Football: Saddlers looking to the past for inspiration - Sport - The Independent

Football: Saddlers looking to the past for inspiration

FA CUP COUNTDOWN

Walsall's cheaply constructed side visit that citadel of footballing prowess and financial power, Old Trafford, in Saturday's fourth round. While there seems scant prospect of anything more than a good pay day for the Midlands minnows, Phil Shaw delves into the past for an inspirational precedent.

The name of Gilbert Alsop, picked out in large letters on one of the stands at Bescot Stadium, may not mean much to the Walsall players who pass it every day. But, as they prepare to meet the might of Manchester United, his part in one of the greatest FA Cup upsets of all time offers the Second Division underdogs hope from history.

Sixty-five years ago this month, Adolf Hitler was days away from power and a Staffordshire town was in the grip of Cup fever. Walsall, with Alsop as their dashing centre-forward, had been drawn against England's finest. Arsenal were on their way to the first of three successive championships, a feat which Alex Ferguson's side are widely expected to emulate in May.

The clubs were separated by 54 League places, compared with 57 between Walsall and United, and by a chasm in class and cash. One newspaper illustrated the disparity by pointing out that Herbert Chapman, the great Arsenal manager, had assembled his side for a then-astronomical pounds 30,000, whereas Walsall's line-up had set their manager Bill Slade back all of pounds 69.

Another paper, highlighting the differences in a way pertinent to a leather- manufacturing community, revealed that the Gunners' boots had cost pounds 18 more than their hosts' entire team. In 1998, the gap between United's financial clout and Walsall's is similarly pronounced. One squad is valued at around pounds 60m, the other was built for the pounds 60,000 it took to buy a latterday Alsop, Andy Watson.

His goal at Southend last week means that Walsall, now managed by the former Ajax and Denmark playmaker Jan Sorensen, go to Manchester boasting a 100 per cent record this year. Meanwhile, United stumbled at Southampton on Monday, confirming a sharp contrast with the build-up to the third- round tie of 1933.

Arsenal had amassed 32 points from the previous 18 games (it was then two for a win). Walsall's run was three draws and a 5-0 drubbing in the old Third Division (North).

The Cup, however, never had much truck with League form. A prerequisite for giant-killing - one which Old Trafford is unlikely to provide in Saturday's fourth-round match - is a playing surface that resembles a skating rink or a lake. At Alsop's old stamping ground of Fellows Park, which was to Highbury what Walsall town hall was to Westminster, the pitch was a morass.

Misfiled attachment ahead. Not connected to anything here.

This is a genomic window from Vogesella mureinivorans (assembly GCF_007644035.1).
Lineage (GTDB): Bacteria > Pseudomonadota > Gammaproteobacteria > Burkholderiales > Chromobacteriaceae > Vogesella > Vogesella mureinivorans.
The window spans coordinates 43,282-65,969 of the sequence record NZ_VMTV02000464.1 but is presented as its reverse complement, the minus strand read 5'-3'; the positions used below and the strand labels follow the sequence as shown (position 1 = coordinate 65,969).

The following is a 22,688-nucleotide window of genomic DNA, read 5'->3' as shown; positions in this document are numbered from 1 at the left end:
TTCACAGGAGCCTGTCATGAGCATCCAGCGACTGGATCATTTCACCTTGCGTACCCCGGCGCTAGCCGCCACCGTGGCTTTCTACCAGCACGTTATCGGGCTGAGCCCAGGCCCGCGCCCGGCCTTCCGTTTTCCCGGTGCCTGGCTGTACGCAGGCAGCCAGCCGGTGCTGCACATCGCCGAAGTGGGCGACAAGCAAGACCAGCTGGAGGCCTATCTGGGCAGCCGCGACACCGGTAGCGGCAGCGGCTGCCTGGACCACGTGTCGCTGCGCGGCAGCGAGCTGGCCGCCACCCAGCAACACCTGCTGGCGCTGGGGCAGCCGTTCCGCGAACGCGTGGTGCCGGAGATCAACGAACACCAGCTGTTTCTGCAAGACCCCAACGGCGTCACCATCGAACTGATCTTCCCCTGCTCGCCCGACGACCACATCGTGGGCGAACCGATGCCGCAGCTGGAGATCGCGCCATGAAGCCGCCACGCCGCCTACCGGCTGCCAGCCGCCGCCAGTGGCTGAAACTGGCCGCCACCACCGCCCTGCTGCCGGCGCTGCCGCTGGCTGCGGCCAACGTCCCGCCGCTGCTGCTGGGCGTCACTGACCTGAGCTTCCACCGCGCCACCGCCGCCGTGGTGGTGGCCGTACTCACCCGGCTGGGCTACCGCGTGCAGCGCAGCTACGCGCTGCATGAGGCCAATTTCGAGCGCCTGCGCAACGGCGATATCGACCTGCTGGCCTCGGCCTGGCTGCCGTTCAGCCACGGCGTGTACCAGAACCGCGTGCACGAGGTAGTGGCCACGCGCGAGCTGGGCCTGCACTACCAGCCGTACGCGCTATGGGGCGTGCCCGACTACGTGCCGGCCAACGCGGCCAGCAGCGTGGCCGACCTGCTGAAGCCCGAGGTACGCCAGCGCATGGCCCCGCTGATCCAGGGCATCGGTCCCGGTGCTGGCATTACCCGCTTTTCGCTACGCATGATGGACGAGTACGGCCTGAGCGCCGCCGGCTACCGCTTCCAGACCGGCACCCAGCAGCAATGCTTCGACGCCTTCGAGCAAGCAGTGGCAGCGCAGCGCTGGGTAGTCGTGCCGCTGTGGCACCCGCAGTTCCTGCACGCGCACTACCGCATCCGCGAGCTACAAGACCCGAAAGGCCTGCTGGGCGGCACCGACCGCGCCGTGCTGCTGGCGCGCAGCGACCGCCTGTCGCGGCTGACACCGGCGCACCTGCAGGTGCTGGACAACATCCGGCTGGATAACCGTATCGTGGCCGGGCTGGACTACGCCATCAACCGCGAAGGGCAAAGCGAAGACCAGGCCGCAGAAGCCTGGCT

It helps, too, when the bigger club underestimate their opponents. Incredibly, Chapman appeared to do precisely that. Rather than risk a quartet of regulars who had been ill or injured, he called in four reserves.

This was not the same as Ferguson rotating his squad, for three of the Arsenal team would be making their debuts and one playing for the second time. That still left seven internationals, among them the legendary Alex James, Cliff Bastin and the first pounds 10,000 player, David Jack.

On the programme cover, James was characterised as a field-marshal backed by a battery of "big guns". Barring his way, in Walsall kit, was a teddy bear armed with a stick.

And stick, to use the vernacular, was evidently central to Walsall's game plan. While Sorensen and his player-coach, the former Everton defender and FA Cup-winner Derek Mountfield, espouse flair on a shoestring, the men behind Alsop seemed to regard the ball as an inconvenience.

Bastin, in his memoir, alleged that Walsall had "behaved more like steam- rollers than footballers". Whatever the truth, Arsenal missed several chances before Alsop leapt out of the mud to head in a corner on the hour. Five minutes later, he was fouled. Billy Sheppard's penalty sealed a victory that sent shock waves through the game.

The double act by Alsop and Sheppard, which has found echoes in this season's scoring spree by Watson and Roger Boli (friend and one-time team- mate of Eric Cantona), ensured that Walsall's physical approach tended to be glossed over. The result was all: Britain was deep in recession, and in the provincial dole queues Arsenal were regarded as London toffs.

A furious Chapman instantly off-loaded one of the understudies to Plymouth and another to Brentford. A third was released after the title was secured in the spring.

As for Walsall, whose cut of the gate was pounds 586 15s 9d - compared with pounds 300,000 this weekend - they promptly lost to Hartlepools before the fourth round sent them to... Manchester. Watched by 52,000 at Maine Road, they lost 2-0 to a City side featuring Matt Busby.